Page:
Search This Blog

Monday, July 9, 2012

Connecticut Retirement Plans v. Amgen: Ninth Circuit Clarifies Role of Fraud-on-the-Market Presumption on Certification

Here's another older case that I never got around to discussing.

In Connecticut Retirement Plans and Trust Funds v. Amgen Inc., 660 F.3d 1170 (9th Cir., 11/8/11), the Ninth Circuit Court of Appeals discussed the fraud-on-the-market presumption of reliance in securities fraud class actions.  The presumption provides that the market price of a security traded in an efficient market reflects all public information. Therefore that a buyer of the security is presumed to have relied on the truthfulness of that information in purchasing the security. The Court held that the plaintiff must do the following in order to invoke the fraud-on-the-market presumption of reliance when moving for class certification:

  1. Show that the security in question was traded in an efficient market;
  2. Show that the alleged misrepresentations were public; and 
  3. "Plausibly allege" that the alleged misrepresentations were material. 
660 F.3d at 1172. The plaintiff need not prove at the time of certification that the representations were material. That is a merits issue for summary judgment or trial. A defendant's rebuttal of the presumption -- in other words, the defendant's proof that the alleged misinformation was not material -- also is a merits issue that should be considered at trial or on summary judgment, rather than on certification.  Ibid.  

In Connecticut Retirement, the parties stipulated that the defendant's stock traded in an efficient market, the plaintiff plausibly alleged that the defendant made material, public misrepresentations.  The fraud-on-the-market presumption applied, and the trial court did not err in certifying the class.  Ibid.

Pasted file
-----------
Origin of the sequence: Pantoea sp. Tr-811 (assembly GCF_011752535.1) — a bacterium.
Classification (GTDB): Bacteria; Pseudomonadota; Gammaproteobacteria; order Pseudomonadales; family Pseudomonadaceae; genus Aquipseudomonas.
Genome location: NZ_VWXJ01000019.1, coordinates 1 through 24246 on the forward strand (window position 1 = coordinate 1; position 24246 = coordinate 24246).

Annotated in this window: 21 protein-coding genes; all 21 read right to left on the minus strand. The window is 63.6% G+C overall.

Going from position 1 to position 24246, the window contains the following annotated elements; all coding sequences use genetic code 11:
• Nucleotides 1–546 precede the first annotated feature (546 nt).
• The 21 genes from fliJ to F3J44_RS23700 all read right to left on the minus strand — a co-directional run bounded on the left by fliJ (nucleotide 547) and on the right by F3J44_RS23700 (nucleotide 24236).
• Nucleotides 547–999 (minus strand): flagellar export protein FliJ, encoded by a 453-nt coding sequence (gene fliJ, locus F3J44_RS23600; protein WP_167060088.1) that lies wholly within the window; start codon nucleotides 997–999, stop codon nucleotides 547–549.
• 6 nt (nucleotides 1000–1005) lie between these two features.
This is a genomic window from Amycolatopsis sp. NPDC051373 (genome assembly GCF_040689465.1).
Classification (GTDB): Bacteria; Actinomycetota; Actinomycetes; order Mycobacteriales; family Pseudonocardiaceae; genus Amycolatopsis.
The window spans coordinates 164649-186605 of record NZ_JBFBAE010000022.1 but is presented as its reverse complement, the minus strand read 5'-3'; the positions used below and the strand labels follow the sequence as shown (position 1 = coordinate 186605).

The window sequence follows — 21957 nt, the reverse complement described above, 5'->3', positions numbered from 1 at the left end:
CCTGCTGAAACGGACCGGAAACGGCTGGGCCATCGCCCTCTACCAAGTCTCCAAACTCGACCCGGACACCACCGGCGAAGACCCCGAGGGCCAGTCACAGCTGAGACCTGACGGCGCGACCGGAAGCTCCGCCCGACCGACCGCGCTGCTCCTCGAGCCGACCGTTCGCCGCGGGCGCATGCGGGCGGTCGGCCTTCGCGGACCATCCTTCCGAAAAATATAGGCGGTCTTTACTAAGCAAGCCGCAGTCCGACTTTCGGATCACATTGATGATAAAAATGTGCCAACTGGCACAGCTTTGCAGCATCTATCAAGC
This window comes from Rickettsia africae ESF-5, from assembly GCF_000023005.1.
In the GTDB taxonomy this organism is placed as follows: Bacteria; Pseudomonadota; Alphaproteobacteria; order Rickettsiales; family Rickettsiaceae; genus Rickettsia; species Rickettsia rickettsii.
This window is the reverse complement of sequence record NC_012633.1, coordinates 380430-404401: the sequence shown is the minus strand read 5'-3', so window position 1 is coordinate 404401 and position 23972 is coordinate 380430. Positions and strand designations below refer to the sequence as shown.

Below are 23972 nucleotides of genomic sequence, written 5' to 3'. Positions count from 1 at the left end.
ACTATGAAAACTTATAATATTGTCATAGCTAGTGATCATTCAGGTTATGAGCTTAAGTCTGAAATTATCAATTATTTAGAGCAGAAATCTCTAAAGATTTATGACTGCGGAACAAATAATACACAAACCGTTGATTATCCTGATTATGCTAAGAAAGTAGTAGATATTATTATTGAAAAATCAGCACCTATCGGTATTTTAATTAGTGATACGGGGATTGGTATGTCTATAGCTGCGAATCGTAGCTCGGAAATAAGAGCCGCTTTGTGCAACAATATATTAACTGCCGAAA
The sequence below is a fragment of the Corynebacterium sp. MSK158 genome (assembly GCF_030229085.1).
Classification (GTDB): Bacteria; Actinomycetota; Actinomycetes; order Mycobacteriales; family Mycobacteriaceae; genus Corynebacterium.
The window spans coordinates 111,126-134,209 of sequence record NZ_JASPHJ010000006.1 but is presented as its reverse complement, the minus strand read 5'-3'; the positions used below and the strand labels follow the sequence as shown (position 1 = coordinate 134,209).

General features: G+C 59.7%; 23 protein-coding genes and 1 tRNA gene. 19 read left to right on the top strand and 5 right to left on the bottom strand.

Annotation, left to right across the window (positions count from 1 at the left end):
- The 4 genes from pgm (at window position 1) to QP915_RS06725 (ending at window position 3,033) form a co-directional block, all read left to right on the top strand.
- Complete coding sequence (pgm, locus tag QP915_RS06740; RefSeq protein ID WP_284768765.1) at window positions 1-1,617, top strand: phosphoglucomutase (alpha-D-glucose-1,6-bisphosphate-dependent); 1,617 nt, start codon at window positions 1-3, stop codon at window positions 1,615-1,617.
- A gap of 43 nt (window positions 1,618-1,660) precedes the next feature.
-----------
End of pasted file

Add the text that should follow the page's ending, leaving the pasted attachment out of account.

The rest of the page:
The Court explained as follows:
If the misrepresentations turn out to be material, then the fraud-on-the-market presumption makes the reliance issue common to the class, and class treatment is appropriate. But if the misrepresentations turn out to be immaterial, then every plaintiff's claim fails on the merits (materiality being a standalone merits element), and there would be no need for a trial on each plaintiff's individual reliance. Either way, the plaintiffs' claims stand or fall together—the critical question in the Rule 23 inquiry. As the Supreme Court said in [Wal-Mart Stores, Inc. v. Dukes, 131 S.Ct. 2541 (2011)], "[w]hat matters to class certification ... is not the raising of common `questions'—even in droves—but, rather the capacity of a classwide proceeding to generate common answers apt to drive the resolution of the litigation. Dissimilarities within the proposed class are what have the potential to impede the generation of common answers." 131 S.Ct. at 2551 (quoting Richard A. Nagareda, Class Certification in the Age of Aggregate Proof, 84 N.Y.U. L.Rev. 97, 132 (2009)). 
660 F.3d at 1175.  

The Ninth Circuit joined the Third and Seventh Circuits in holding that the plaintiff need not prove materiality to invoke the presumption at certification.  In contrast, the First, Second, and Fifth Circuits require such proof.  It will be interesting to see whether the Supreme Court takes the opportunity to resolve this conflict.  If the Court were to take the issue up, the odds are that it will reverse the Ninth Circuit.  (According to SCOTUSblog, the Supreme Court reversed in 63% of the cases it took up in the 2011 term, and reversed in 71% of those from the Ninth Circuit.)  

The opinion is available here

No comments:

Post a Comment

Note: Only a member of this blog may post a comment.